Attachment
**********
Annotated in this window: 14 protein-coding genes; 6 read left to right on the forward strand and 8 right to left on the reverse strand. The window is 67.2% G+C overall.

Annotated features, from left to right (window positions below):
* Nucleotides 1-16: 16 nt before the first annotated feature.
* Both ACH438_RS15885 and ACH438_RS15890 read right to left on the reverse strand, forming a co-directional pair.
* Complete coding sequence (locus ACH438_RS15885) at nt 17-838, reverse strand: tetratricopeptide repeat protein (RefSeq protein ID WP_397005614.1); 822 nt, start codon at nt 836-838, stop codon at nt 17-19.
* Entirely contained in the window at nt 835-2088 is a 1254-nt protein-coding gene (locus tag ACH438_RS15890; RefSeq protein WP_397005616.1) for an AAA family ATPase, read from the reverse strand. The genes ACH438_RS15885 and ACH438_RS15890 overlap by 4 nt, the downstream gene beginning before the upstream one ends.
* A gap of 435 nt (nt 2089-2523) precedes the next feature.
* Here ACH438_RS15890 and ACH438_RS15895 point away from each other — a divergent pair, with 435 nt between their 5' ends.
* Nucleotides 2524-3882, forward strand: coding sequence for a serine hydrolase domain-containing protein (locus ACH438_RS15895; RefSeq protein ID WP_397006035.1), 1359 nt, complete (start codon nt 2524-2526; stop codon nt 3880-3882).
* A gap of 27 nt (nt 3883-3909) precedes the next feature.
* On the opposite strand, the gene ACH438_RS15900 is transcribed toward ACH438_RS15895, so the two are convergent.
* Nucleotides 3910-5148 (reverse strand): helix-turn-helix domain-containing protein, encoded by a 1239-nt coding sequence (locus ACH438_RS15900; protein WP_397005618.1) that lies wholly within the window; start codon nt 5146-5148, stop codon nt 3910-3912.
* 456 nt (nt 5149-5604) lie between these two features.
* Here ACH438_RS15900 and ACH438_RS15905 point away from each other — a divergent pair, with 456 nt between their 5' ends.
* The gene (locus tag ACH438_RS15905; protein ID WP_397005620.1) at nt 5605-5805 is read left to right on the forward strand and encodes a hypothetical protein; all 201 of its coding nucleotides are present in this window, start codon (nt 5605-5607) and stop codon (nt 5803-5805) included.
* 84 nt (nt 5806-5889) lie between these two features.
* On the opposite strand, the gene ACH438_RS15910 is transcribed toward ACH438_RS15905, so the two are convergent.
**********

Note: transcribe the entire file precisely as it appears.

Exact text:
Annotated in this window: 14 protein-coding genes; 6 read left to right on the forward strand and 8 right to left on the reverse strand. The window is 67.2% G+C overall.

Annotated features, from left to right (window positions below):
* Nucleotides 1-16: 16 nt before the first annotated feature.
* Both ACH438_RS15885 and ACH438_RS15890 read right to left on the reverse strand, forming a co-directional pair.
* Complete coding sequence (locus ACH438_RS15885) at nt 17-838, reverse strand: tetratricopeptide repeat protein (RefSeq protein ID WP_397005614.1); 822 nt, start codon at nt 836-838, stop codon at nt 17-19.
* Entirely contained in the window at nt 835-2088 is a 1254-nt protein-coding gene (locus tag ACH438_RS15890; RefSeq protein WP_397005616.1) for an AAA family ATPase, read from the reverse strand. The genes ACH438_RS15885 and ACH438_RS15890 overlap by 4 nt, the downstream gene beginning before the upstream one ends.
* A gap of 435 nt (nt 2089-2523) precedes the next feature.
* Here ACH438_RS15890 and ACH438_RS15895 point away from each other — a divergent pair, with 435 nt between their 5' ends.
* Nucleotides 2524-3882, forward strand: coding sequence for a serine hydrolase domain-containing protein (locus ACH438_RS15895; RefSeq protein ID WP_397006035.1), 1359 nt, complete (start codon nt 2524-2526; stop codon nt 3880-3882).
* A gap of 27 nt (nt 3883-3909) precedes the next feature.
* On the opposite strand, the gene ACH438_RS15900 is transcribed toward ACH438_RS15895, so the two are convergent.
* Nucleotides 3910-5148 (reverse strand): helix-turn-helix domain-containing protein, encoded by a 1239-nt coding sequence (locus ACH438_RS15900; protein WP_397005618.1) that lies wholly within the window; start codon nt 5146-5148, stop codon nt 3910-3912.
* 456 nt (nt 5149-5604) lie between these two features.
* Here ACH438_RS15900 and ACH438_RS15905 point away from each other — a divergent pair, with 456 nt between their 5' ends.
* The gene (locus tag ACH438_RS15905; protein ID WP_397005620.1) at nt 5605-5805 is read left to right on the forward strand and encodes a hypothetical protein; all 201 of its coding nucleotides are present in this window, start codon (nt 5605-5607) and stop codon (nt 5803-5805) included.
* 84 nt (nt 5806-5889) lie between these two features.
* On the opposite strand, the gene ACH438_RS15910 is transcribed toward ACH438_RS15905, so the two are convergent.